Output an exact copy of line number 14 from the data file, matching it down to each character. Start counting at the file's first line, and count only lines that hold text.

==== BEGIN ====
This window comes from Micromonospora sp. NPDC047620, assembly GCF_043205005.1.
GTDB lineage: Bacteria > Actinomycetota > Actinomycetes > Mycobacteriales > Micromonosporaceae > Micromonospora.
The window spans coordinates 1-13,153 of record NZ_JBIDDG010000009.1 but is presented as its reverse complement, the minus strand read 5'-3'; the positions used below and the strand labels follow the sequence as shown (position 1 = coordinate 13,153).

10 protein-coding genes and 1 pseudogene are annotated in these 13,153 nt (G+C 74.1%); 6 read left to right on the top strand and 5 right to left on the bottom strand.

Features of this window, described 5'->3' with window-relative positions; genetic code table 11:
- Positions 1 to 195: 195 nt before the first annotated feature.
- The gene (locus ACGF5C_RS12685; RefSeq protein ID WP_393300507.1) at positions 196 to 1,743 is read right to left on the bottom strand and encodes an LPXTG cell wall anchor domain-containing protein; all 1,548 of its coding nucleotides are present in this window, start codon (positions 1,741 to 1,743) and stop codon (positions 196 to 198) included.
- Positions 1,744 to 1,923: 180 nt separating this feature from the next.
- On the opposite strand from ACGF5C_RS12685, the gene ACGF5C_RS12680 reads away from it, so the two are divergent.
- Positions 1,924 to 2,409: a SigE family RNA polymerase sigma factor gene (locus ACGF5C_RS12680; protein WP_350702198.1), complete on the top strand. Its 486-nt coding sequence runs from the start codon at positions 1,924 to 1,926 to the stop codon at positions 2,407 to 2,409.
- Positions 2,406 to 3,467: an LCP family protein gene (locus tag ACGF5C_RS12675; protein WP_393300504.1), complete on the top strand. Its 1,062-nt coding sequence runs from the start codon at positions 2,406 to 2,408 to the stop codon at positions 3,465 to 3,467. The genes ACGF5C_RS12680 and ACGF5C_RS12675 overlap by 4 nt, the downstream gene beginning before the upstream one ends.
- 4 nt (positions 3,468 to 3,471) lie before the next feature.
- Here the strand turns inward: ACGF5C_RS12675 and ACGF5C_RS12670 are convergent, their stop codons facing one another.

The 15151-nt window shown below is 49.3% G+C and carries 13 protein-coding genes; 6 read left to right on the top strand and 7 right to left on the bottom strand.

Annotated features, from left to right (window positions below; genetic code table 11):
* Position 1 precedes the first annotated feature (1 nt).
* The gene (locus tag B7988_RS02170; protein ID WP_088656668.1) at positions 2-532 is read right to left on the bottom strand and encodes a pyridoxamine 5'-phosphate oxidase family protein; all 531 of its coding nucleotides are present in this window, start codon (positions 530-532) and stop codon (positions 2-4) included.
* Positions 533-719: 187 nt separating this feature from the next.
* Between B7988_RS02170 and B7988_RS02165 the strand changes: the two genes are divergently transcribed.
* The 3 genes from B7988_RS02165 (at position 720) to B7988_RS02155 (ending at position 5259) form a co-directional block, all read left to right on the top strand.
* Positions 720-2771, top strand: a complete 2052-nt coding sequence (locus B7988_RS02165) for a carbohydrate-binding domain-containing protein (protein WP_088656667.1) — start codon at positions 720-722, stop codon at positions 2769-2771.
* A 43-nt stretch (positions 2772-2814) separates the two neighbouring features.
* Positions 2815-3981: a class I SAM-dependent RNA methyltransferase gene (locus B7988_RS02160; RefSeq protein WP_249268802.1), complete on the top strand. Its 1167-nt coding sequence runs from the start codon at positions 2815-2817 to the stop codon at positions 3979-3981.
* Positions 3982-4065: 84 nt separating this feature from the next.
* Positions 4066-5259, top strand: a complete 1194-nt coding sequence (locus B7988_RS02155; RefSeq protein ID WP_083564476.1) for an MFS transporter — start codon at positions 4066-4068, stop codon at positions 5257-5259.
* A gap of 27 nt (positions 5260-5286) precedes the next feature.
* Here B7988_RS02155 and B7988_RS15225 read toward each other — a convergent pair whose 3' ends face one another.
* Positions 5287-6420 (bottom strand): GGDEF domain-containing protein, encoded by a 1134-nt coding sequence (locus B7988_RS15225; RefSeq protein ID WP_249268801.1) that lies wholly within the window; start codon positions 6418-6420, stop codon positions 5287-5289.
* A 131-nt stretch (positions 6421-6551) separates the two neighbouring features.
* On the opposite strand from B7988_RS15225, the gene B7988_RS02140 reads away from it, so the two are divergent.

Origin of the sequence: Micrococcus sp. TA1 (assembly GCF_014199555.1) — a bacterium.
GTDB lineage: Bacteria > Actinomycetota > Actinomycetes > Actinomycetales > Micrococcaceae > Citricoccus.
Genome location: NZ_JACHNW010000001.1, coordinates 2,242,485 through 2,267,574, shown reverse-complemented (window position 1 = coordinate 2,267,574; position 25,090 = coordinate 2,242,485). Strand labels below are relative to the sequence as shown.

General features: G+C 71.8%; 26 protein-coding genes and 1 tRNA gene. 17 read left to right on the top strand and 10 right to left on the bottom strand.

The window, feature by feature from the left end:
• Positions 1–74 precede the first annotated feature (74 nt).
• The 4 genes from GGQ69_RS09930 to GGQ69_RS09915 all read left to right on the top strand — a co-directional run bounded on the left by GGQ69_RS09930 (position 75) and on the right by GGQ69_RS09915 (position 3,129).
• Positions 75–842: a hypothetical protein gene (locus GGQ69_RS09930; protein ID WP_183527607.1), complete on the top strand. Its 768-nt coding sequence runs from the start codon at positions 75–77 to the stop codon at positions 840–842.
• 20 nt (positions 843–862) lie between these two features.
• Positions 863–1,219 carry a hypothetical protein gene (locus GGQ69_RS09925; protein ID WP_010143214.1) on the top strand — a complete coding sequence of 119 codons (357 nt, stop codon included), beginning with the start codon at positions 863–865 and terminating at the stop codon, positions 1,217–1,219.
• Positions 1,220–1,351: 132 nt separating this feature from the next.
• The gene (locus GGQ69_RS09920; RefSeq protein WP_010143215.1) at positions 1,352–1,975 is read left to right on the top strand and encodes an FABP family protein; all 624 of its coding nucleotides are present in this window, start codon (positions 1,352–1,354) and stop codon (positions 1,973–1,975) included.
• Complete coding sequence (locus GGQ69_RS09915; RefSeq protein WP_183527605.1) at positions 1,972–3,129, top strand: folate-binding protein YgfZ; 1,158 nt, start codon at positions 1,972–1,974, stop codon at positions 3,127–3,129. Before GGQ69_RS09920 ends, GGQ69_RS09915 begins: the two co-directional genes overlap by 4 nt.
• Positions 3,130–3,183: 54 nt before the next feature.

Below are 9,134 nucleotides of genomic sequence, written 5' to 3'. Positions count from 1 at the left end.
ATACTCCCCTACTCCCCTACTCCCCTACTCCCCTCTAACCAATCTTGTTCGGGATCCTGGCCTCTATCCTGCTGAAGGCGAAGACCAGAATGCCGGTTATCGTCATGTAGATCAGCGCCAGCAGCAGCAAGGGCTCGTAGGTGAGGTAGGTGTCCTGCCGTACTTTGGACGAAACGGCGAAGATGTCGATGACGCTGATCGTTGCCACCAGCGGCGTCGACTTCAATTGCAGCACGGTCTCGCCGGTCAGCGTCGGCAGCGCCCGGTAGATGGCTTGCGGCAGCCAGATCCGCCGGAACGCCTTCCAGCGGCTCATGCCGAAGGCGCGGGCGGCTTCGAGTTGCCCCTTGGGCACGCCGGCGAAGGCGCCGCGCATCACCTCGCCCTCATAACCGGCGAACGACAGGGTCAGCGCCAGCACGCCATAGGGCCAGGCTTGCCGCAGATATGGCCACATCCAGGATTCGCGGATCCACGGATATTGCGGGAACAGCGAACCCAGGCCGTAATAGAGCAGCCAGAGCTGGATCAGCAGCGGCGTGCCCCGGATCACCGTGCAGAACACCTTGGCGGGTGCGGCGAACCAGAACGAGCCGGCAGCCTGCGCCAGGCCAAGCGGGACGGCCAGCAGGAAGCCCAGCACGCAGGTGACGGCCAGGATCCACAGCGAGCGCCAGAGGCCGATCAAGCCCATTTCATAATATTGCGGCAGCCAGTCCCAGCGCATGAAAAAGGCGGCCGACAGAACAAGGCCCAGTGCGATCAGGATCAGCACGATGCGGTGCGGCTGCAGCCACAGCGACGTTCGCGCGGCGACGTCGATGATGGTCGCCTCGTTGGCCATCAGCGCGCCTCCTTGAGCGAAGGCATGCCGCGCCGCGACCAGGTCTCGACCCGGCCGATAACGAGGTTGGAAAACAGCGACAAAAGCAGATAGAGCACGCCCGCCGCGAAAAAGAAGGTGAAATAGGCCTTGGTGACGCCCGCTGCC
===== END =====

The 15151-nt window shown below is 49.3% G+C and carries 13 protein-coding genes; 6 read left to right on the top strand and 7 right to left on the bottom strand.